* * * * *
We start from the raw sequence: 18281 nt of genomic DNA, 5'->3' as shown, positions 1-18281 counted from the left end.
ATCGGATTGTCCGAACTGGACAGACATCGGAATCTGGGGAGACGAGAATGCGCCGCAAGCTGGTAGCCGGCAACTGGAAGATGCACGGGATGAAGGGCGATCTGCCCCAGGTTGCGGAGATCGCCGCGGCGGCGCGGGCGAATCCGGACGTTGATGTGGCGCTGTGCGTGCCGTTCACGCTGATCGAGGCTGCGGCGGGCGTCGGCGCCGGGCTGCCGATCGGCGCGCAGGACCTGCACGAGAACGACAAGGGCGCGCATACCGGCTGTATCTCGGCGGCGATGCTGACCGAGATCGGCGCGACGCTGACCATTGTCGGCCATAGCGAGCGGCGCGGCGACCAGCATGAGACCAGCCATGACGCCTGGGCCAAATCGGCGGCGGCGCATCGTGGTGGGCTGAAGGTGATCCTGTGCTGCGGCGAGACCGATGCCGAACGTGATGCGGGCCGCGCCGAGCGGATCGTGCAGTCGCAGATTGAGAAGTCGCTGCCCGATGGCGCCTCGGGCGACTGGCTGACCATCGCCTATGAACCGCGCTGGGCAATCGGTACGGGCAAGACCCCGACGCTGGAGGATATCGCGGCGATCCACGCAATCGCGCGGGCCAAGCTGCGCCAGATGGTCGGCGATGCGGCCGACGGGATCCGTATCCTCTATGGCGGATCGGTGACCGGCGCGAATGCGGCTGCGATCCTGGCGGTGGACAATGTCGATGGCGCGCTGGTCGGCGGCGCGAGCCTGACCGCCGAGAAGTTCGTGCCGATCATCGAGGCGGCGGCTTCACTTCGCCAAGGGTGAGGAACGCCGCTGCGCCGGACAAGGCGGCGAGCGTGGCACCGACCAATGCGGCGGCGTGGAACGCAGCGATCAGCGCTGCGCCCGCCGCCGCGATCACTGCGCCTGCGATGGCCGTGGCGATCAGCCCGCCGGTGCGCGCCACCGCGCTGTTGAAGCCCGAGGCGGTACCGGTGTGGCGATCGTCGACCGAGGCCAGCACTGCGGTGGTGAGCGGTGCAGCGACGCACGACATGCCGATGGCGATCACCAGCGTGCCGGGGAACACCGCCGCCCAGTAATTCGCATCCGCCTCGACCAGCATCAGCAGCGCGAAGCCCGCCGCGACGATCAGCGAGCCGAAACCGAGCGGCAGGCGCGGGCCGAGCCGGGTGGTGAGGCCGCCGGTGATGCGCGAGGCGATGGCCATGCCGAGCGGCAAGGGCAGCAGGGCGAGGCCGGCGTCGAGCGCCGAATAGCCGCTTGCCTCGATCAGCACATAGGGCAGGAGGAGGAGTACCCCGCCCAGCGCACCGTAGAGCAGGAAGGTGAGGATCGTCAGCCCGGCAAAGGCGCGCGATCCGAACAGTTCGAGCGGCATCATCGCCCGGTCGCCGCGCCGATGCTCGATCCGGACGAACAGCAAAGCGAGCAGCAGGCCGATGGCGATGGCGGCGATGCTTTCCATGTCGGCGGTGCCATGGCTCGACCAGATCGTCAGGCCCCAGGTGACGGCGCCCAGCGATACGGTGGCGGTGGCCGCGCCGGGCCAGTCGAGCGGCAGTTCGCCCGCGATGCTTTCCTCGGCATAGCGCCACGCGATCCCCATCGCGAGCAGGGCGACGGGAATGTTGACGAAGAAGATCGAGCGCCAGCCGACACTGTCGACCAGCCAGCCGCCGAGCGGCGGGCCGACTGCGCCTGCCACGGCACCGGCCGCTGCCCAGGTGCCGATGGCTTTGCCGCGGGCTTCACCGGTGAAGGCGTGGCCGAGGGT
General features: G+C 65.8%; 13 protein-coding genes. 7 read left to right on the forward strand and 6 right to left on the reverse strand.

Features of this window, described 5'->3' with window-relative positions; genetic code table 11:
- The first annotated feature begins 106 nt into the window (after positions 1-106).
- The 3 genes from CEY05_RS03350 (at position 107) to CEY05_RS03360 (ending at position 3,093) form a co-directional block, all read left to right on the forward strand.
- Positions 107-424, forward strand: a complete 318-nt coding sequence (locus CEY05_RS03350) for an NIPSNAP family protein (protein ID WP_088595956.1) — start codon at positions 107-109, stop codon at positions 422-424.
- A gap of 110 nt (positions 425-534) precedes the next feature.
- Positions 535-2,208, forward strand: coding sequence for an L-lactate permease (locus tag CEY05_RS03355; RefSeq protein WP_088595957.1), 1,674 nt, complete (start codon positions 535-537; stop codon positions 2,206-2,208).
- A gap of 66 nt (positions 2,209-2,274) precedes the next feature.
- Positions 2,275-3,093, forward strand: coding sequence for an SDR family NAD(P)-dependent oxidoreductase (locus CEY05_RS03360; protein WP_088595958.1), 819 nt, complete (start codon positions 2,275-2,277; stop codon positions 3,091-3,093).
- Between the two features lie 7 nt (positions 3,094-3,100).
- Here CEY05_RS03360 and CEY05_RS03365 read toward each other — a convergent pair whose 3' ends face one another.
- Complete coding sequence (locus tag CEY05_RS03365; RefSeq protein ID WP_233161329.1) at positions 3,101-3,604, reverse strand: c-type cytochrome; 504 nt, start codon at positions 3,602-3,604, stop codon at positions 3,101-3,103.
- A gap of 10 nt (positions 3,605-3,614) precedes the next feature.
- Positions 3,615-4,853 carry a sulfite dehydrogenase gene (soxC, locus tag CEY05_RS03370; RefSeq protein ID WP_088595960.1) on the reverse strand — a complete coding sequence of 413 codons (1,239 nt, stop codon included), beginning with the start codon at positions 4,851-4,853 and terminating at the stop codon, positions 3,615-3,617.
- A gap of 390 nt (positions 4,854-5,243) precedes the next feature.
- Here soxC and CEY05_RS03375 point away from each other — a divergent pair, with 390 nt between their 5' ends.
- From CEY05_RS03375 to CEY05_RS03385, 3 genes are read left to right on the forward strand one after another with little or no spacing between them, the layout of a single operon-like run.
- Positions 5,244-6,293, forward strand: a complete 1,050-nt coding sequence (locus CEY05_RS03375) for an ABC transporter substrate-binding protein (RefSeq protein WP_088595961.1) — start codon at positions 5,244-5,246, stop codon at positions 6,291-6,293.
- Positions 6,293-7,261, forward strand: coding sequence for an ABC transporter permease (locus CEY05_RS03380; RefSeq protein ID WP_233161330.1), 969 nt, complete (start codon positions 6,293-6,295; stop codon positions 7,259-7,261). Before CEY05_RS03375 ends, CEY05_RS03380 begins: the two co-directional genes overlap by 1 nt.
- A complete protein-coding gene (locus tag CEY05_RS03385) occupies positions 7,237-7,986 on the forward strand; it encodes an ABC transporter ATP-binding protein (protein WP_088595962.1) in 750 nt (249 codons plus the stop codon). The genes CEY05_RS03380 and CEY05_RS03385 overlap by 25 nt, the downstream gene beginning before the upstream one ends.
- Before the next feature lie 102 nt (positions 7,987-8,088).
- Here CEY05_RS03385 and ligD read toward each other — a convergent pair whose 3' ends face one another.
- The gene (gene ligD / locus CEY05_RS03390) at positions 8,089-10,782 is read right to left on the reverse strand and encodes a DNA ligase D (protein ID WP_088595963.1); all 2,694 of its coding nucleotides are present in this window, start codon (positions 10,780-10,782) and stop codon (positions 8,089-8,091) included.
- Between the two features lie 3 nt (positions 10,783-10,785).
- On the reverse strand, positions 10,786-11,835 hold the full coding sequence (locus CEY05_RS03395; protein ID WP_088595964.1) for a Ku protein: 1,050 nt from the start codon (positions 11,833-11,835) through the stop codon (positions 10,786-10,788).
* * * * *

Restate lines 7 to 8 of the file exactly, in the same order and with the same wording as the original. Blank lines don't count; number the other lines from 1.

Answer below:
- Positions 107-424, forward strand: a complete 318-nt coding sequence (locus CEY05_RS03350) for an NIPSNAP family protein (protein ID WP_088595956.1) — start codon at positions 107-109, stop codon at positions 422-424.
- A gap of 110 nt (positions 425-534) precedes the next feature.